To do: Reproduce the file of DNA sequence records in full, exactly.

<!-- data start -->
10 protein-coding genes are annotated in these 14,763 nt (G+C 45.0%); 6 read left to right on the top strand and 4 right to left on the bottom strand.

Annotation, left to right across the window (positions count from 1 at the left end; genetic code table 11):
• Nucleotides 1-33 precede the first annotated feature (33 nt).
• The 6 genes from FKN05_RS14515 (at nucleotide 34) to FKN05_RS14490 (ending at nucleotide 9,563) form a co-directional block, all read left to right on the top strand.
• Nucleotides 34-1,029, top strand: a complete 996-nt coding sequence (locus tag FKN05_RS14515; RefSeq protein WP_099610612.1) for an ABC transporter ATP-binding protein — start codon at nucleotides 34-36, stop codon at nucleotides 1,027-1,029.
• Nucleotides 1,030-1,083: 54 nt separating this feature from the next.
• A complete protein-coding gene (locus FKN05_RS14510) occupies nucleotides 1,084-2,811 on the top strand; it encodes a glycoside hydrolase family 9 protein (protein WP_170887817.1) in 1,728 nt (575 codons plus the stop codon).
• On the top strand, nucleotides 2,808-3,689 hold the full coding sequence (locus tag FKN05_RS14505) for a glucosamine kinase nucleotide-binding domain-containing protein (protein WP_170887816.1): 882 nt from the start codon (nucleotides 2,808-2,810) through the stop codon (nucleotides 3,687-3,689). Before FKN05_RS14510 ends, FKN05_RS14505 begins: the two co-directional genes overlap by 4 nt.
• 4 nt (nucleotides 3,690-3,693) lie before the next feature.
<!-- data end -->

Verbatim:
10 protein-coding genes are annotated in these 14,763 nt (G+C 45.0%); 6 read left to right on the top strand and 4 right to left on the bottom strand.

Annotation, left to right across the window (positions count from 1 at the left end; genetic code table 11):
• Nucleotides 1-33 precede the first annotated feature (33 nt).
• The 6 genes from FKN05_RS14515 (at nucleotide 34) to FKN05_RS14490 (ending at nucleotide 9,563) form a co-directional block, all read left to right on the top strand.
• Nucleotides 34-1,029, top strand: a complete 996-nt coding sequence (locus tag FKN05_RS14515; RefSeq protein WP_099610612.1) for an ABC transporter ATP-binding protein — start codon at nucleotides 34-36, stop codon at nucleotides 1,027-1,029.
• Nucleotides 1,030-1,083: 54 nt separating this feature from the next.
• A complete protein-coding gene (locus FKN05_RS14510) occupies nucleotides 1,084-2,811 on the top strand; it encodes a glycoside hydrolase family 9 protein (protein WP_170887817.1) in 1,728 nt (575 codons plus the stop codon).
• On the top strand, nucleotides 2,808-3,689 hold the full coding sequence (locus tag FKN05_RS14505) for a glucosamine kinase nucleotide-binding domain-containing protein (protein WP_170887816.1): 882 nt from the start codon (nucleotides 2,808-2,810) through the stop codon (nucleotides 3,687-3,689). Before FKN05_RS14510 ends, FKN05_RS14505 begins: the two co-directional genes overlap by 4 nt.
• 4 nt (nucleotides 3,690-3,693) lie before the next feature.